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American Handgunner Jan/Feb 2011 - Page 65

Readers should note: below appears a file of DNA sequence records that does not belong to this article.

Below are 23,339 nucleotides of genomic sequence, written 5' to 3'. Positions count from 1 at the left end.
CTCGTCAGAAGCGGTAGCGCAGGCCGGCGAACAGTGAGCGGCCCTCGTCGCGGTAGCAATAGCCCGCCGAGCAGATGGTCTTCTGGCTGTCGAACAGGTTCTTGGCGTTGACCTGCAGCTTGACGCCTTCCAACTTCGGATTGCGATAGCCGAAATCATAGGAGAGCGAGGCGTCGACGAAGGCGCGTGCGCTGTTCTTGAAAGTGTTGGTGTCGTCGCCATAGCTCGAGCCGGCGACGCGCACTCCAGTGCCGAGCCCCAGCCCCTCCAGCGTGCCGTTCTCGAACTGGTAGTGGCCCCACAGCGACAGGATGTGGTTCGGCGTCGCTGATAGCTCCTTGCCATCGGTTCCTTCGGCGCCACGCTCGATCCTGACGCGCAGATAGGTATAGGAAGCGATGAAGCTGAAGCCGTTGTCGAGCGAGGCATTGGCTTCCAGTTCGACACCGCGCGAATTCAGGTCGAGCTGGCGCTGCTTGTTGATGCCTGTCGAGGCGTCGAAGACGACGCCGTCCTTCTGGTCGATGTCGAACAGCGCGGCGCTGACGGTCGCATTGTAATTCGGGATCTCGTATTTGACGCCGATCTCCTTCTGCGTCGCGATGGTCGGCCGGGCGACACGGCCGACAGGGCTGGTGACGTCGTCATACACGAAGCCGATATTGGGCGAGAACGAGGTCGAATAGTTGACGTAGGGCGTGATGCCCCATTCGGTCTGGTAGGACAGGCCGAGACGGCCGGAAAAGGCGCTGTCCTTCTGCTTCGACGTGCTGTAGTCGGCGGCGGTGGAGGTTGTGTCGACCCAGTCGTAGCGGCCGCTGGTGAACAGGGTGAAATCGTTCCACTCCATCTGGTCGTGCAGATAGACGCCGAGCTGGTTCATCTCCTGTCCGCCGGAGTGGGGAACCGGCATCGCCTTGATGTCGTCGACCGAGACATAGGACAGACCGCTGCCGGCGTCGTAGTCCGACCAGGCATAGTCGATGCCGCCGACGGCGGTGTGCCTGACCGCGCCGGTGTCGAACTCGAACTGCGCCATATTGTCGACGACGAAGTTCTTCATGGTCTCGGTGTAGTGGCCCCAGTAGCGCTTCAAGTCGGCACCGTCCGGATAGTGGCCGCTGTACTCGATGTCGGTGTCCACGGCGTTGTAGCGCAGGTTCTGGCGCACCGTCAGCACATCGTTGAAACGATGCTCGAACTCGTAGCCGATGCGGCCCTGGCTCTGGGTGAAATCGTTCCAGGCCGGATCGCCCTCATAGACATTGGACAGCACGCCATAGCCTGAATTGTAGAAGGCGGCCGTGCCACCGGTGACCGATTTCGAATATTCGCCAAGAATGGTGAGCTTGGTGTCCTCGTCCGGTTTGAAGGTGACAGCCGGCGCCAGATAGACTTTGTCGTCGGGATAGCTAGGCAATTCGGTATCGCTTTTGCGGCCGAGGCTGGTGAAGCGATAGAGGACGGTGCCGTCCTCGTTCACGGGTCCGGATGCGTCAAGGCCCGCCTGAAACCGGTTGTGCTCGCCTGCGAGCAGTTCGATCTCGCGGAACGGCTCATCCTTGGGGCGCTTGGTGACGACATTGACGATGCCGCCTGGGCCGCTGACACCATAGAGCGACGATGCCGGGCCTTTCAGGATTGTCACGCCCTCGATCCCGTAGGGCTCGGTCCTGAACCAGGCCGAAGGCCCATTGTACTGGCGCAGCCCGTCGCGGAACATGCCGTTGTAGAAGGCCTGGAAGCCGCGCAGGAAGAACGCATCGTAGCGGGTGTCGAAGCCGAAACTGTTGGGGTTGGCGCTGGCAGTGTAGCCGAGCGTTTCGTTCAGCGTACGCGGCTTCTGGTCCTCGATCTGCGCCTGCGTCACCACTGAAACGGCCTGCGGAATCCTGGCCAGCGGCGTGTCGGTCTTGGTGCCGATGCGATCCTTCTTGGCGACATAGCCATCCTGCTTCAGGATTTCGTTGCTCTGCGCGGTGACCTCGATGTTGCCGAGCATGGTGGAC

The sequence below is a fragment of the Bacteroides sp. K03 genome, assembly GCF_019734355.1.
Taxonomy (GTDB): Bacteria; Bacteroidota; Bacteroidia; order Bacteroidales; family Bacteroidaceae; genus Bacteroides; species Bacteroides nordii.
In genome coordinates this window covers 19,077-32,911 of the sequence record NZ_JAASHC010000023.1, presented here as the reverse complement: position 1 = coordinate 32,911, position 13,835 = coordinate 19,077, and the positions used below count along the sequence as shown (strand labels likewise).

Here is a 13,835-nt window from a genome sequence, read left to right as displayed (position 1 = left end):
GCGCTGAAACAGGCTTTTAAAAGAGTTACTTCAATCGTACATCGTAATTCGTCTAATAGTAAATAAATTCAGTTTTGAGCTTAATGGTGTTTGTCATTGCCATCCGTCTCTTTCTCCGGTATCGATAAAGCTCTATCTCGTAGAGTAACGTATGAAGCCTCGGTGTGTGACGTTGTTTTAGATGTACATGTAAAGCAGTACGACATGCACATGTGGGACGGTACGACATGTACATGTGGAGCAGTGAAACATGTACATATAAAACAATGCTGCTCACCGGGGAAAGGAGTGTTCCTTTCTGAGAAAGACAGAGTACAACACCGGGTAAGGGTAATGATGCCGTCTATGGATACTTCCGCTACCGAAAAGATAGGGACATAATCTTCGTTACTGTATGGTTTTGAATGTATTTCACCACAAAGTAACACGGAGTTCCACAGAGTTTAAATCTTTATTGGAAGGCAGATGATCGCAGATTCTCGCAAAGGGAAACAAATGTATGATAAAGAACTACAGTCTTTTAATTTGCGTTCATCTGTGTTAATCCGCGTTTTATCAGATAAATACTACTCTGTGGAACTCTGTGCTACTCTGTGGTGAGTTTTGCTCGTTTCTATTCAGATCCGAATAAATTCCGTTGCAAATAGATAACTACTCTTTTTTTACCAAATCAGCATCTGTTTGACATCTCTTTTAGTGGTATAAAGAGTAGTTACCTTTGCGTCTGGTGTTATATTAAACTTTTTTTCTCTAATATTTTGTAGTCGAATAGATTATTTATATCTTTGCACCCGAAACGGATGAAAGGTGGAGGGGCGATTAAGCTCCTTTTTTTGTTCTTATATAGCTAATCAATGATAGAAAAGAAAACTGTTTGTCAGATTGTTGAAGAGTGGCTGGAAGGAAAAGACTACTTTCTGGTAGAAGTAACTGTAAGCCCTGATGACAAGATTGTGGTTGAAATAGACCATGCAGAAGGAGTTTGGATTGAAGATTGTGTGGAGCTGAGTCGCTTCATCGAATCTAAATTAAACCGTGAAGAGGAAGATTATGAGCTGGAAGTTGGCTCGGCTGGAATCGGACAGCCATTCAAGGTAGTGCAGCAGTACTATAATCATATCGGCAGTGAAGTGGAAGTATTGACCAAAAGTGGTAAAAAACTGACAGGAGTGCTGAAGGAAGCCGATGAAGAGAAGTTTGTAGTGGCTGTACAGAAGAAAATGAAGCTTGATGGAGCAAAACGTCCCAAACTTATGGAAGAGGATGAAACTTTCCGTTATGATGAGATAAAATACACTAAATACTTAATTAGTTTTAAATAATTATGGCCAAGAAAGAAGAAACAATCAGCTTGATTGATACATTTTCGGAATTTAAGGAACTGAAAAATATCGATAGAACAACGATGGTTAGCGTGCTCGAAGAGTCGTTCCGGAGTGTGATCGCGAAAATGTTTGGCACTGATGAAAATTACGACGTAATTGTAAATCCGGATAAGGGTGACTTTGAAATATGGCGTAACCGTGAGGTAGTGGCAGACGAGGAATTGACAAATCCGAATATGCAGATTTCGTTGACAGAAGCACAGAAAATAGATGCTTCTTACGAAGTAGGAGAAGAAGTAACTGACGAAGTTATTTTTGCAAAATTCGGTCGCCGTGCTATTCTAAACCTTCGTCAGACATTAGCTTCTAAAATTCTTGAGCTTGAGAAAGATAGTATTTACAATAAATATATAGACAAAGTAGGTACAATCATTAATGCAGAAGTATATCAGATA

WORLD CLASS! Pat CoveRt PHotoS: CHuCK Pittman, inC. ith his constant smile and casual conservative dress, at first glance Jim Hammond could be easily mistaken for a banker or businessman in a small rural Southern town, just don’t tell that to the spec ops guys who visit his shop or wield his wicked slicing machines in Iraq and Afghanistan. Hammond may be a Southern boy, but his fighting knives are world class. A native son of sleepy Arab, Ala., Hammond is better known outside his hometown by members of elite special operations groups such as the US military’s Navy Seals and Army Special Forces. Jim’s path to becoming a knifemaker is an interesting one. He grew up in Arab and though he’s traveled in over twenty-four countries, he only left town when it came time to study at the college of his choice. The chance discovery of a handmade knife in a little sporting goods shop would change his life forever. Jim tells us, “Although I had enjoyed knives my entire life, in WWW.AMERICAnhAnDGUnnER.COM SmaLL toWn W and functional excellence in the knife, and that was my turning point as far as custom knives were concerned.” Inspired by Wilber’s hunting knife, Hammond decided to cast his college degree to the wind and make knives for a living. “You can imagine the reaction of coming home after spending four years of out-of-state tuition and announcing to my folks that I wanted to make knives!” says Jim. “During early 1977, I visited with Bill a couple of times and bought some basic equipment from him. He shared various tips on making fixed blades, though I never did any actual ‘hands on’ training with him. Not knowing if I could actually make a knife or not, I completed my first custom piece on October 1, 1977.” 1976 during my senior year at Clemson University, I went to buy a good hunting knife for the outdoors. The guy showed me a custom knife made for one of the coaches there at Clemson by W.C. Wilber of Spartanburg, S.C. I was blown away by the fine craftsmanship The Tactical Path Though inspired by a hunting knife, after a few years of getting his feet wet Jim chose to take the tactical path for his own wares. The knifemaker tells Handgunner, “My focus since 1981 Continued on page 86 65

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